Episcopalians join celebration of first Anglicans in Virginia

April 26, 2007

Before Jamestown, there was Virginia Beach -- or as it was first called, Cape Henry.

In late April of 1607, after almost five arduous months at sea, 105 English men and boys from the ships Discovery, Godspeed, and Susan Constant gratefully made landfall in what they called the New World.

And on a cold spring day 400 years later, three ghostly ships, replicas of the original vessels, appeared again off the coast of Virginia as part of a celebration of their arrival.

In the shivering crowd on April 26, seated in decidedly modern bleachers on the beach, were many local Episcopalians, members of Episcopal Communicators, and Presiding Bishop Katharine Jefferts Schori, there to witness a reenactment of the English landing at what is now called First Landing State Park, near the city of Virginia Beach.

The park today is much as the English found it, with dogwood, redbud and wild strawberries, said Roy Allen Dudley, one of the organizers and the chair of Friends of the Parks at First Landing State Park.

The original plan was for a landing party representing members of the Virginia Company to row to shore aboard a small boat, known as a shallop, and touch land at the site of the original first landing. But weather conditions were such that the shallop floated offshore while the reenactors, dressed in period costumes, emerged from behind a stage to perform a "living history" skit.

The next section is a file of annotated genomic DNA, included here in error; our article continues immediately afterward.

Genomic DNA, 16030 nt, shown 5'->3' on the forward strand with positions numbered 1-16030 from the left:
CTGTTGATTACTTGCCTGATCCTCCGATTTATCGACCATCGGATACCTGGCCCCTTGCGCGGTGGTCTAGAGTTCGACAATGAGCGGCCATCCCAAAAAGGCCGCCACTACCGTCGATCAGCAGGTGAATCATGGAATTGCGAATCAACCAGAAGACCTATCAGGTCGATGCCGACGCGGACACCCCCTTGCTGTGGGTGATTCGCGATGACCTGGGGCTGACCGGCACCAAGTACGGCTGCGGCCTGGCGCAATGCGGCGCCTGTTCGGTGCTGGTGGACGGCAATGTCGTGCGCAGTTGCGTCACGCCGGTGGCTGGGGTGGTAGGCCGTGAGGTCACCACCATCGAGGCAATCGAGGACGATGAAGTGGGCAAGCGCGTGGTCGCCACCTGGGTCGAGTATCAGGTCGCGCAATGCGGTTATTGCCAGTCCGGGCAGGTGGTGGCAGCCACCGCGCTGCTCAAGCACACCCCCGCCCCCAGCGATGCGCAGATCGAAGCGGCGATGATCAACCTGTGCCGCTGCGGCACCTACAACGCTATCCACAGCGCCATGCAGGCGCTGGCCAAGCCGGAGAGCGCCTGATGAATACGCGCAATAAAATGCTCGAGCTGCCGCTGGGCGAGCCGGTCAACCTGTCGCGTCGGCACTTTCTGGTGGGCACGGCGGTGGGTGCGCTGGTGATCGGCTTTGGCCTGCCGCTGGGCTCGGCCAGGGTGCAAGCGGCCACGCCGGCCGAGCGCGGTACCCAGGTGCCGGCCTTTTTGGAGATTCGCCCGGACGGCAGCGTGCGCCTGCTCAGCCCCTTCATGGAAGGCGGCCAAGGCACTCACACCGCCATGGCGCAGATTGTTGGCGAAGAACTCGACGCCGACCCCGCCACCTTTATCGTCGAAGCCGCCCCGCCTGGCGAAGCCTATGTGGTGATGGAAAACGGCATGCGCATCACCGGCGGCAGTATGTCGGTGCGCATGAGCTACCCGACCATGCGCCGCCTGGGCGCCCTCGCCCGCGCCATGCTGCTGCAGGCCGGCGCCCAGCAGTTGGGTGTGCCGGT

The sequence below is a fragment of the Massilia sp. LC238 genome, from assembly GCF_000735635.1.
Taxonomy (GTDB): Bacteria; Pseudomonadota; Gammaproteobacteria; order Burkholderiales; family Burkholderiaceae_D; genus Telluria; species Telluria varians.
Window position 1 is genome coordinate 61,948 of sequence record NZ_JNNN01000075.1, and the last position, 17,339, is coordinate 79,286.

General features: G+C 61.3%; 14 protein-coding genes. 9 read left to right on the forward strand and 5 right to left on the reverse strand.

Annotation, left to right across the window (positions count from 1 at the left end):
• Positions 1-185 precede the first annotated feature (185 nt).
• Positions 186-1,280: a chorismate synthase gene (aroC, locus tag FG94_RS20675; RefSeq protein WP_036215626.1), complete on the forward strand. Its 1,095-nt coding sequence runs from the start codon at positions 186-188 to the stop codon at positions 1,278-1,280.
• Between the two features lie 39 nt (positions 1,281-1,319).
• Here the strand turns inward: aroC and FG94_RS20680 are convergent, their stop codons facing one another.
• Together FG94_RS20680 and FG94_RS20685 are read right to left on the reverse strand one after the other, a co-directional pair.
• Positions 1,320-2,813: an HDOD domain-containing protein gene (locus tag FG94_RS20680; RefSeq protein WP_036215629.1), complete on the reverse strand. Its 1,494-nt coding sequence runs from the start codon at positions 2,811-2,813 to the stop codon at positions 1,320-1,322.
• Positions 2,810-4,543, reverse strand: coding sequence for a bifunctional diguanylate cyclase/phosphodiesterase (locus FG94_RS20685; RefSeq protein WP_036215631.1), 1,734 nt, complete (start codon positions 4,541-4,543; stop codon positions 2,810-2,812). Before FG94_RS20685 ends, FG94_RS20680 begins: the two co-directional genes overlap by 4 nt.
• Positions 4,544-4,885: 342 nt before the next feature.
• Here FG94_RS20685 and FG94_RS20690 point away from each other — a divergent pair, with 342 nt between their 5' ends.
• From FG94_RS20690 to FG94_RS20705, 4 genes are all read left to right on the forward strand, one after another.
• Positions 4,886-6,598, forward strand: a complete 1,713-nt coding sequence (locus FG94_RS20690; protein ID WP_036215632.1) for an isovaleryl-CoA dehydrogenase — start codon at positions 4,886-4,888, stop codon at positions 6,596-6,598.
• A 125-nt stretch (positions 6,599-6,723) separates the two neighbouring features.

One of the company, George Percy, wrote that the voyagers were "almost ravished at the first sight" of the new land.

But the landing party encountered a group of "the naturals" as they returned to the ships, and two of the invading English were wounded. More groups explored the area for two more days, and on April 29 claimed the new land for James I and named the capes for his sons, Henry and Charles, erecting a cross on the site.

Among the reenactors was "Robert Hunt," the first Anglican chaplain on American shores, who was part of the landing party. Dressed in a 17th century Protestant clergyman's garb, he clutched a Book of Common Prayer -- the 1552 edition, he assured those who asked, more Protestant than the 1549 version.

"It's a remarkable witness to 400 years of Christian presence on these shores," said Jefferts Schori.

She reported that Dudley was enthusiastic about the importance of the Anglican Church presence here.

"It's a rare part of the country that can say that," Jefferts Schori said. "It seems very important here, people identify their roots in a particular Christian tradition that began here and spread throughout the country."

Jefferts Schori plans to return in June and in the fall for additional events connected with the 400th anniversary celebrations.

After the reenactment, visitors strolled through colonial and American Indian exhibits throughout the park.

Lee Lockamy of the Nansemond Indian Tribe and Dr. Helen Rountree, Old Dominion University professor emerita of anthropology and the author of many books on the Indian presence in Virginia, supervised the building of an Indian community along the Cape Henry Trail.

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